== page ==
Point of View: Position Papers
Open Letter to Mayor Mike Bloomberg and Police Commissioner Ray Kelly
March 8, 2002
The Honorable Michael Bloomberg
New York, New York 10007
The Honorable Raymond Kelly
1 Police Plaza
New York, New York 10007
Dear Mayor Bloomberg and Commissioner Kelly:
We write to request a meeting with both of you concerning ways to address the concerns, generally, about police-community relations, and specifically, regarding the consequences of the ruling by the federal appeals court in reversing the convictions of police officers who were charged with either assisting with or obstructing justice in connection with the torture of Abner Louima in the 70th Precinct. We, the undersigned, were members of Mayor Giuliani?s Task Force on Police-Community Relations. The Task Force was organized in 1997 in the immediate aftermath of the news of Mr. Louima?s torture.
The Task Force worked diligently for six months, between August 1997 and March 1998, having been given wide access to NYPD top brass and internal operations and records, and having investigated the issues related to the perceived and actual conflicts between police and community. These included: civilian review and oversight of NYPD; psychological testing programs and support services available to members of the NYPD; employment patterns and affirmative action programs; police training, curriculum, and attitudes towards minority populations, such as language, ethnic, racial, and sexual minorities; contractual restrictions such as the ?48-hour rule,? and strategies for improving police morale and working conditions, and effectuating better communications between police personnel and civilians.
We believe that the knowledge we gleaned from our experience as members of the Task Force offer you an important resource for addressing the systemic problems associated with police-community relations. Indeed, there exists, especially in view of last week?s Second Circuit decision, an imperative for a thoughtful analysis and sober discussion of the possible next steps that should be undertaken to restore community-wide confidence in law enforcement and the criminal justice system.
The essential recommendations of our Task Force were agreed upon, by all of us, after we met on many occasions, visited police precincts and the police academy, held Town Hall meetings, interviewed representatives of the community and NYPD personnel, analyzed NYPD documents and reports, and eventually published a majority and minority report. We agreed on the following systemic recommendations:
?? elimination of the ?48-hour rule?;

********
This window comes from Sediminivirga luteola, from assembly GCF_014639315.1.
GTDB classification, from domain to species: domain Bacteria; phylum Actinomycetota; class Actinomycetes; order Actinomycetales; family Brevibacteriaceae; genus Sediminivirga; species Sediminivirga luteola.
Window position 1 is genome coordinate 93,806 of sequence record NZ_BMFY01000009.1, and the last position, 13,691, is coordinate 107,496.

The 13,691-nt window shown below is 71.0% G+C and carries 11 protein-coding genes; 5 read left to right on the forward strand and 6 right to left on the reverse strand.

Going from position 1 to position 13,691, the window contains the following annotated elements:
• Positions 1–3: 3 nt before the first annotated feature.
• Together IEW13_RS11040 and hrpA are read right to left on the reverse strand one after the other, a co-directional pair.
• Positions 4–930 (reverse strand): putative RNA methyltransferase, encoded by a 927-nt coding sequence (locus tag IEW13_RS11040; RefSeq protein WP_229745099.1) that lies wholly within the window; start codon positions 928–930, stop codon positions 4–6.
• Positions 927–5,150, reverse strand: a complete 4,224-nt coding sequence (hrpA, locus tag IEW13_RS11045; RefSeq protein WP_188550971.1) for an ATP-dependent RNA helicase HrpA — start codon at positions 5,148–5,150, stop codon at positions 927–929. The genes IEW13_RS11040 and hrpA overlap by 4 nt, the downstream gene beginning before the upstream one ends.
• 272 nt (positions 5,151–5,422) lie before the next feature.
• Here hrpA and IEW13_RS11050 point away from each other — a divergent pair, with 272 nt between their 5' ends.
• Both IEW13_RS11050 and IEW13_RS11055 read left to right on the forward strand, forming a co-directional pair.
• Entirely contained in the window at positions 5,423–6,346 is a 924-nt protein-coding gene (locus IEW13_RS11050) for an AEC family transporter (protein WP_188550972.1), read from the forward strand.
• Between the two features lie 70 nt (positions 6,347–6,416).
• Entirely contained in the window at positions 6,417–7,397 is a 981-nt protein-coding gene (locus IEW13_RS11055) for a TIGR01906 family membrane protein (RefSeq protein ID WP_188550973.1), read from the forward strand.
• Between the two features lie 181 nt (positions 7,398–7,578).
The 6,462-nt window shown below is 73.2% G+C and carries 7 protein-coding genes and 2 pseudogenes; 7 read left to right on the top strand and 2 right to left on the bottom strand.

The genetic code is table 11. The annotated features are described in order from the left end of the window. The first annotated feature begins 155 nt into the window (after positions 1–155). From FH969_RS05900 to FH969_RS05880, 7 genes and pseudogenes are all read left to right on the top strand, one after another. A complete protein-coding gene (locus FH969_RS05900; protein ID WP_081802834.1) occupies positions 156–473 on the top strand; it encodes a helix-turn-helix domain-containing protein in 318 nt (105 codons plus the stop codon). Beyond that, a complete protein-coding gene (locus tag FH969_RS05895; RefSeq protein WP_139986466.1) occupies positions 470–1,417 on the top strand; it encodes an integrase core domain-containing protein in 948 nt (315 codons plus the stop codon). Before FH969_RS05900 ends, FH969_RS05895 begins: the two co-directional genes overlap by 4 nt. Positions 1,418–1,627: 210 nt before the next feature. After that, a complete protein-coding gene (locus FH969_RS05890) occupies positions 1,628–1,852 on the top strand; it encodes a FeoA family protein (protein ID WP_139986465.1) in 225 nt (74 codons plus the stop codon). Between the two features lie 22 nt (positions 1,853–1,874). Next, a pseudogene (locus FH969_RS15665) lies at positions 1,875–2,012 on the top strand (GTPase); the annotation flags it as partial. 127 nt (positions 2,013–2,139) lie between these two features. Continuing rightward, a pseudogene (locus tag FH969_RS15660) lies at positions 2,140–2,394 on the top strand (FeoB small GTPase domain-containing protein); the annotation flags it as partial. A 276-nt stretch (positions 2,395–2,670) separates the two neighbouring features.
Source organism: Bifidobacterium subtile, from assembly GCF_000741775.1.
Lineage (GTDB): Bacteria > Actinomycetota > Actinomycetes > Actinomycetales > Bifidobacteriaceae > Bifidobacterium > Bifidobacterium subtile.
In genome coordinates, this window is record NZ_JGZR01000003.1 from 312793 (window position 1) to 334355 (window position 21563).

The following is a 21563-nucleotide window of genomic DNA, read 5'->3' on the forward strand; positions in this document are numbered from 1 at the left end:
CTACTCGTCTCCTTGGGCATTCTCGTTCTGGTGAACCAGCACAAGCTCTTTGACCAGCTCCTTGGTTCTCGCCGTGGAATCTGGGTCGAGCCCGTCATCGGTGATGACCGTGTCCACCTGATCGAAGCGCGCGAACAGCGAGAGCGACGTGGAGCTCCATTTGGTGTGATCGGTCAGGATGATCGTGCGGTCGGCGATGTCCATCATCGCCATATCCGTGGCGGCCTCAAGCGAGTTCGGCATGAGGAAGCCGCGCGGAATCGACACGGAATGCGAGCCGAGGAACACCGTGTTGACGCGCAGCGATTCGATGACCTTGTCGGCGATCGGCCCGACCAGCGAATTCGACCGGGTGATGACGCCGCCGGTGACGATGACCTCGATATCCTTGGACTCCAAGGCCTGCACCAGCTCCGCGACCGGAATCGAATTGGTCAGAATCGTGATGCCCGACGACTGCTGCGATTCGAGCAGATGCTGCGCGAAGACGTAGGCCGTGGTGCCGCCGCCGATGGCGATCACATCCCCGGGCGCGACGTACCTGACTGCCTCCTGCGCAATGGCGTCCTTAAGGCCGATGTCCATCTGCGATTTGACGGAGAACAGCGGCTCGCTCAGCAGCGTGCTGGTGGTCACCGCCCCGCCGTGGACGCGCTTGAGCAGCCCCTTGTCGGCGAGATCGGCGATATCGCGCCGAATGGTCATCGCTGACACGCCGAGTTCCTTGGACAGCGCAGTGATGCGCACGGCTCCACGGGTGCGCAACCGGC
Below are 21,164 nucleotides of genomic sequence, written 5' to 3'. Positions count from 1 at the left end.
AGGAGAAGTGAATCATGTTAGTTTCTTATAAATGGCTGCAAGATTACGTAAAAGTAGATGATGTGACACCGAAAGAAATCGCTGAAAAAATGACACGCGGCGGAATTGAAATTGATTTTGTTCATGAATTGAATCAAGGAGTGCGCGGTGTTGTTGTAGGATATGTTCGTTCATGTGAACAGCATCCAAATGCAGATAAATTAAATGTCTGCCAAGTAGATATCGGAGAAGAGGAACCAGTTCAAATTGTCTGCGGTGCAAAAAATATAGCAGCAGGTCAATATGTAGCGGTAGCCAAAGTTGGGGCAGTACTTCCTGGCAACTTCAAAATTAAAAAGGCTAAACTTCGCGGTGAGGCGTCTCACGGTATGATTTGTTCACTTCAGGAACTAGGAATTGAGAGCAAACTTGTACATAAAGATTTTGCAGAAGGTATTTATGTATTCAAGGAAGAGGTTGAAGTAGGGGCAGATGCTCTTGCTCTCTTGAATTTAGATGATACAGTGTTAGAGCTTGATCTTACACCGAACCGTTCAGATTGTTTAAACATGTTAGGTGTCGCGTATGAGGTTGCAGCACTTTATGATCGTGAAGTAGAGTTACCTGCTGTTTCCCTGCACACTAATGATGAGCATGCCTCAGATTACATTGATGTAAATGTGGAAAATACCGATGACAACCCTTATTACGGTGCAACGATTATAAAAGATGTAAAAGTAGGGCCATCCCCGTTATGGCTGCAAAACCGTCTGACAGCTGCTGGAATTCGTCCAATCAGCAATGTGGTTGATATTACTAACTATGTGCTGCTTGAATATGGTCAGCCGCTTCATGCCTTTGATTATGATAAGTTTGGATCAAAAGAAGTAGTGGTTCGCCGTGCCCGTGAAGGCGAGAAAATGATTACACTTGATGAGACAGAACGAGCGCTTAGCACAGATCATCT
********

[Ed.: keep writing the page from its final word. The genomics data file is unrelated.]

?? adoption of an NYPD affirmative action plan; including the development of a comprehensive NYPD employment plan which would include a prospective residency requirement for new police officers;
?? development of a Police-Community Relations Training program, extending the NYPD Academy training program from six months to a full year;
?? the creation of a web site to provide public access to data collection by the NYPD and Civilian Complaint Review Board (CCRB);
?? a significant pay increase for police officers.
We do not know for a fact that the recommendations in our reports were ever adequately and effectively implemented. We acknowledge there is some dispute on this point, since former Police Commissioner Safir said that he had, indeed, accepted most of our recommendations. Moreover, the establishment of a permanent special state prosecutor for police corruption and brutality, the promulgation of an affirmative action program, and review of psychological testing and services to officers are areas that need further study and discussion.
Over the last week, we have heard and read many differing comments and opinions of New Yorkers regarding police-community relations and the Louima case. What they appear to have in common is the recognition that the issue of police-community relations is still an urgent matter that New Yorkers care about deeply and want resolved. The current climate plus a new Mayoral Administration present a golden opportunity to try again, to make the necessary changes. Without all New Yorkers having confidence and
trust in how police misconduct cases are handled, police-community relations will not fundamentally improve. To counter the existing tensions, divisiveness, polarization,
cynicism, and misinformation surrounding this important issue we need to come together and provide the necessary constructive leadership on this crucial matter of public concern.
We look forward to meeting with you as soon as possible.
Raymond A. Joseph
Hon. Christine Quinn